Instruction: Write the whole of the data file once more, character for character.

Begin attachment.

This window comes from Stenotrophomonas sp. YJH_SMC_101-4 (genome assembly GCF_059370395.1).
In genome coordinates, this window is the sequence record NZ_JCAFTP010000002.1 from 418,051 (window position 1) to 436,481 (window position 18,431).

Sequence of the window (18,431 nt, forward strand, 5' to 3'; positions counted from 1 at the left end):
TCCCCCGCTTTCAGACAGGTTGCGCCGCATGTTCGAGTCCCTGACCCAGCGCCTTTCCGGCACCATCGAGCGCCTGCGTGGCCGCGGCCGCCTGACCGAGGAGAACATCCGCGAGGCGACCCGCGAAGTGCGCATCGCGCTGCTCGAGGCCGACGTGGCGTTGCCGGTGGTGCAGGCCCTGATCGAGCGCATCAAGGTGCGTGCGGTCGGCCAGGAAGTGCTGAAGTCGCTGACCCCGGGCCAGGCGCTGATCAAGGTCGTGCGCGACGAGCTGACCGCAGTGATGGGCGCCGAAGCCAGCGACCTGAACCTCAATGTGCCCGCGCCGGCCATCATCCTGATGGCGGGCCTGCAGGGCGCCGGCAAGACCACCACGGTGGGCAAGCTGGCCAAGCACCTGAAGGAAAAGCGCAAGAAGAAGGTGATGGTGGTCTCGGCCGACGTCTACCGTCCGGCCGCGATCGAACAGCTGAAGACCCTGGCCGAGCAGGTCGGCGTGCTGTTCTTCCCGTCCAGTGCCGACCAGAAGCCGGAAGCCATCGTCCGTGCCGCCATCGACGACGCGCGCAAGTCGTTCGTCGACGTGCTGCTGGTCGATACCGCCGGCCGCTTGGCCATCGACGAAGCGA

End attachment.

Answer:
This window comes from Stenotrophomonas sp. YJH_SMC_101-4 (genome assembly GCF_059370395.1).
In genome coordinates, this window is the sequence record NZ_JCAFTP010000002.1 from 418,051 (window position 1) to 436,481 (window position 18,431).

Sequence of the window (18,431 nt, forward strand, 5' to 3'; positions counted from 1 at the left end):
TCCCCCGCTTTCAGACAGGTTGCGCCGCATGTTCGAGTCCCTGACCCAGCGCCTTTCCGGCACCATCGAGCGCCTGCGTGGCCGCGGCCGCCTGACCGAGGAGAACATCCGCGAGGCGACCCGCGAAGTGCGCATCGCGCTGCTCGAGGCCGACGTGGCGTTGCCGGTGGTGCAGGCCCTGATCGAGCGCATCAAGGTGCGTGCGGTCGGCCAGGAAGTGCTGAAGTCGCTGACCCCGGGCCAGGCGCTGATCAAGGTCGTGCGCGACGAGCTGACCGCAGTGATGGGCGCCGAAGCCAGCGACCTGAACCTCAATGTGCCCGCGCCGGCCATCATCCTGATGGCGGGCCTGCAGGGCGCCGGCAAGACCACCACGGTGGGCAAGCTGGCCAAGCACCTGAAGGAAAAGCGCAAGAAGAAGGTGATGGTGGTCTCGGCCGACGTCTACCGTCCGGCCGCGATCGAACAGCTGAAGACCCTGGCCGAGCAGGTCGGCGTGCTGTTCTTCCCGTCCAGTGCCGACCAGAAGCCGGAAGCCATCGTCCGTGCCGCCATCGACGACGCGCGCAAGTCGTTCGTCGACGTGCTGCTGGTCGATACCGCCGGCCGCTTGGCCATCGACGAAGCGA